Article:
MicroRNA Expression Profiling of Esophageal Cancer Before and After Induction Chemoradiotherapy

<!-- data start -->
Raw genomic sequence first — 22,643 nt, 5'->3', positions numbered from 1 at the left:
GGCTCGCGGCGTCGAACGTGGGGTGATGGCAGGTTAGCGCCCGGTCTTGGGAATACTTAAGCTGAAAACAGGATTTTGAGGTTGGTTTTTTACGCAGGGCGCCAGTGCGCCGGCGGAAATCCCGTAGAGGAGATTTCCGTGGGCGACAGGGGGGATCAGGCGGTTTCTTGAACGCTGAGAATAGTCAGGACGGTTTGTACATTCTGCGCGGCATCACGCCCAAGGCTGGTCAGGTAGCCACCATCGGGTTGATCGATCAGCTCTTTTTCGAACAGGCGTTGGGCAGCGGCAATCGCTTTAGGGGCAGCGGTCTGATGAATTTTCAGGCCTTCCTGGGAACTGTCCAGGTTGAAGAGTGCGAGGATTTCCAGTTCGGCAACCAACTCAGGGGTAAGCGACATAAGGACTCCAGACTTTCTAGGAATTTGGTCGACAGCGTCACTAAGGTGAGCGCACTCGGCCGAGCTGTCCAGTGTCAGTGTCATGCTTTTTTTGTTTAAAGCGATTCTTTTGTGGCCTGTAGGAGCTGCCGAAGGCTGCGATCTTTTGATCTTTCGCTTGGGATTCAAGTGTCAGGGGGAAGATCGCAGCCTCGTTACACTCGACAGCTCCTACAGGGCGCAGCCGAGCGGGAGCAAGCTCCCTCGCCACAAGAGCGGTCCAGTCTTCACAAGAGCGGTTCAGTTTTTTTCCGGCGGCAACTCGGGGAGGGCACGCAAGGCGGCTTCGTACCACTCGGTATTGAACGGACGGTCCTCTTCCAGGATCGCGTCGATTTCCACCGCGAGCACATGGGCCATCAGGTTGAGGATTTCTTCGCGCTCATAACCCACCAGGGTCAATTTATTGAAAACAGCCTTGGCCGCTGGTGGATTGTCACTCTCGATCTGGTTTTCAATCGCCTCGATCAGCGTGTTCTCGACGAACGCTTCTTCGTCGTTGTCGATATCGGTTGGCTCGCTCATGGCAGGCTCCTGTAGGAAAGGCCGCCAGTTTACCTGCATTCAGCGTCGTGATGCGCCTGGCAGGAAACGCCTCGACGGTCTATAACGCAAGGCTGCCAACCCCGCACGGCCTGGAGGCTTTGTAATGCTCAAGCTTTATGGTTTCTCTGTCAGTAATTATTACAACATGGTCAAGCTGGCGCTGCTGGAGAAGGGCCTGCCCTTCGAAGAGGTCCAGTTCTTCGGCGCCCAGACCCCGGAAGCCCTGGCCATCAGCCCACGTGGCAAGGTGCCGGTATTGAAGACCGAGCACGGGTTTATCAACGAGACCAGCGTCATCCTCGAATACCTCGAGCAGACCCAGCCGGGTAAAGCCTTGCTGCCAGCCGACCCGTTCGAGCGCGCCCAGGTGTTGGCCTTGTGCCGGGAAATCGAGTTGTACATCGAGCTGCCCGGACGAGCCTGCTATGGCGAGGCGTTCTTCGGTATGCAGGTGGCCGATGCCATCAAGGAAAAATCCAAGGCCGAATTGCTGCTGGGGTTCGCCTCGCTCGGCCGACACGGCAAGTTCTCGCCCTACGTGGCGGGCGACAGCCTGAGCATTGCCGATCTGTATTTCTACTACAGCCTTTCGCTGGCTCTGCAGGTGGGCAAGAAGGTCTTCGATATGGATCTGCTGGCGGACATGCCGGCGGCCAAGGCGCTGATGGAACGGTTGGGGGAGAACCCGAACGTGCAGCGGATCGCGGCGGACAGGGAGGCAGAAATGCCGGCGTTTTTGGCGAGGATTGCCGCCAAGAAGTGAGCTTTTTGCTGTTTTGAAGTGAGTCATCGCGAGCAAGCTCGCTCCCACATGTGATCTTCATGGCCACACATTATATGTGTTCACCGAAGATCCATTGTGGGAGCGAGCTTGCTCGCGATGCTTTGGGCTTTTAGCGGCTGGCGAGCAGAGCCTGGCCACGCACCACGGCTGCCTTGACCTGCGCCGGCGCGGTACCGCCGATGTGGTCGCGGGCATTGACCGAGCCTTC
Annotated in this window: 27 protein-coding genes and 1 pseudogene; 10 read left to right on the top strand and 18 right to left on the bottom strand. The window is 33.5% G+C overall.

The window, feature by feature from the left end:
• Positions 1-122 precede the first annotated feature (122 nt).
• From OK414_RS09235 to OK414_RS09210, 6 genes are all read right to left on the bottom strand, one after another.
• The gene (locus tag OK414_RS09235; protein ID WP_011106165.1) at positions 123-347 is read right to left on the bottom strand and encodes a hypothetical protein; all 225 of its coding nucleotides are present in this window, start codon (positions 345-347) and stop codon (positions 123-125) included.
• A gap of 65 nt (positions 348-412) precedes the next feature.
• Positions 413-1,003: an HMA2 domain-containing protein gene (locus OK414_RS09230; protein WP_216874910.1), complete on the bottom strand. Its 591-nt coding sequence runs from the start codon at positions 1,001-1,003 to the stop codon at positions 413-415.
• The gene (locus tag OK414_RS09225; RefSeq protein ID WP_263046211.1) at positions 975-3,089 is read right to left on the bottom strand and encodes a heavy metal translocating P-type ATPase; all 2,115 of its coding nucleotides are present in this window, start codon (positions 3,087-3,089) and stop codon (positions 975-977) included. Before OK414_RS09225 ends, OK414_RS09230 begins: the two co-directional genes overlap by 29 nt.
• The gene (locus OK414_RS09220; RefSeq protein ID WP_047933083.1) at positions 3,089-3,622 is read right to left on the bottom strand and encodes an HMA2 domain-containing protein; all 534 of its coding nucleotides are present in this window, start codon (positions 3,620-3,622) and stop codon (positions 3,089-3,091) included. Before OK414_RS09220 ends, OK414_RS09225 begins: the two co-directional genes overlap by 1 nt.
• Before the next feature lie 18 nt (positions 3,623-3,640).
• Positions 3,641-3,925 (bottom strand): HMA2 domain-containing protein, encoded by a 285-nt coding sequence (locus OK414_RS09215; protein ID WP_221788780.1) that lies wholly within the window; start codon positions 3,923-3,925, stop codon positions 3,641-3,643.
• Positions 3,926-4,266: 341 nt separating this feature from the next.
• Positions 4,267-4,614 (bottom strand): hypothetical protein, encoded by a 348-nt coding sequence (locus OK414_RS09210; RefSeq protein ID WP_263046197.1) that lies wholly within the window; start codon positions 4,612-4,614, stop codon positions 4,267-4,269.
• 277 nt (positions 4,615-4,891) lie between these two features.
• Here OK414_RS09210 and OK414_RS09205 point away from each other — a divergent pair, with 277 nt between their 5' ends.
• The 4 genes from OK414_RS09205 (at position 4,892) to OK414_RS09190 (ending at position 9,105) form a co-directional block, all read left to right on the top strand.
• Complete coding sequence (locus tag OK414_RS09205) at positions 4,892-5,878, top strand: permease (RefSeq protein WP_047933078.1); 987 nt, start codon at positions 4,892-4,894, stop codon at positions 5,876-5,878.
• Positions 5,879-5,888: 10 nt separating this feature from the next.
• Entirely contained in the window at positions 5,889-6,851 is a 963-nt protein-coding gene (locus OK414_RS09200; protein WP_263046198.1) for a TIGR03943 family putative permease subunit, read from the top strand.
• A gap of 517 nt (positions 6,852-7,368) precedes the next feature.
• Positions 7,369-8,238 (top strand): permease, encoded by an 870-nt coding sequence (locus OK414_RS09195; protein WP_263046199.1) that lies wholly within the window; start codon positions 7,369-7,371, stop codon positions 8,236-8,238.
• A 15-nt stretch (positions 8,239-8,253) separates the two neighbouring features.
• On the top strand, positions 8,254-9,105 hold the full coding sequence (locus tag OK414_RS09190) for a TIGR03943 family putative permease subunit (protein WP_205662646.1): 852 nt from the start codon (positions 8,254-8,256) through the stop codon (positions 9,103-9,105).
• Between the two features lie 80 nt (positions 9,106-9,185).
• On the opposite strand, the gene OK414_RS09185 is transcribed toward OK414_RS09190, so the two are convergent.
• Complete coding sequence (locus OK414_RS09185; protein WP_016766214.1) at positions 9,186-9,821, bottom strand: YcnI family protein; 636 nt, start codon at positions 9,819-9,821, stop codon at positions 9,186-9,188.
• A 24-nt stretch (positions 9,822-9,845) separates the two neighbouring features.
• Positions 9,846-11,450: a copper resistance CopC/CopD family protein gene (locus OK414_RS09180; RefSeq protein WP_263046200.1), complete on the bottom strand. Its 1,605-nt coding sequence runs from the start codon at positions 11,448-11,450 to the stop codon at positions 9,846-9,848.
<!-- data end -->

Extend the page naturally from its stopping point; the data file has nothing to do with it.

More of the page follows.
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BACKGROUND: The prognosis for esophageal cancer is poor but may be improved by neoadjuvant therapy. A complete pathologic response (pCR) is associated with improved survival. We conducted a study to profile the expression of microRNAs (miRNAs) in esophageal cancer before and after induction therapy. Our aims were to identify those miRNAs that are differentially regulated after induction therapy and attempt to describe a miRNA pattern that could predict pCR. METHODS: Total RNA was extracted from pretreatment and posttreatment specimens from 25 patients who underwent trimodal therapy using concurrent irinotecan/cisplatin and radiotherapy followed by surgical treatment. miRNAs were labeled and hybridized to the Illumina miRNA BeadChip microarray (Illumina, Inc, San Diego, CA). Expression data was quantified using BeadStudio software (Illumina), using a cutoff for significant gene differences of p less than 0.05 with a 2-fold difference in expression. Survival analysis was performed using SPSS, version 18 (SPSS, Inc, Chicago, IL). RESULTS: Using pretreatment biopsy specimens, 71 miRNAs were significantly different between pCR and non-pCR groups. Of these, 5 miRNAs were greater than 2-fold differentially regulated, including miR-296, recently shown to be of prognostic significance in esophageal carcinoma. After induction therapy, 568 miRNAs were found to be significantly upregulated or downregulated, 111 of which had a 2-fold difference. Patients with high levels of miR-135b or miR-145 in the posttreatment biopsy specimens had significantly shorter median disease-free survival (DFS) than did those with low levels (11.5 versus 5.1 months; p=0.04; 11.5 versus 2.8 months; p=0.03). CONCLUSIONS: miRNA expression profiling of pretreatment biopsy specimens revealed 5 miRNAs differentially expressed in patients with pCR compared with patients without pCR. We have also identified 111 miRNAs significantly upregulated or downregulated after induction therapy, some of which may be predictive of outcome. Further study of these miRNAs may elucidate a novel understanding of mechanisms of resistance to chemotherapy or radiotherapy.
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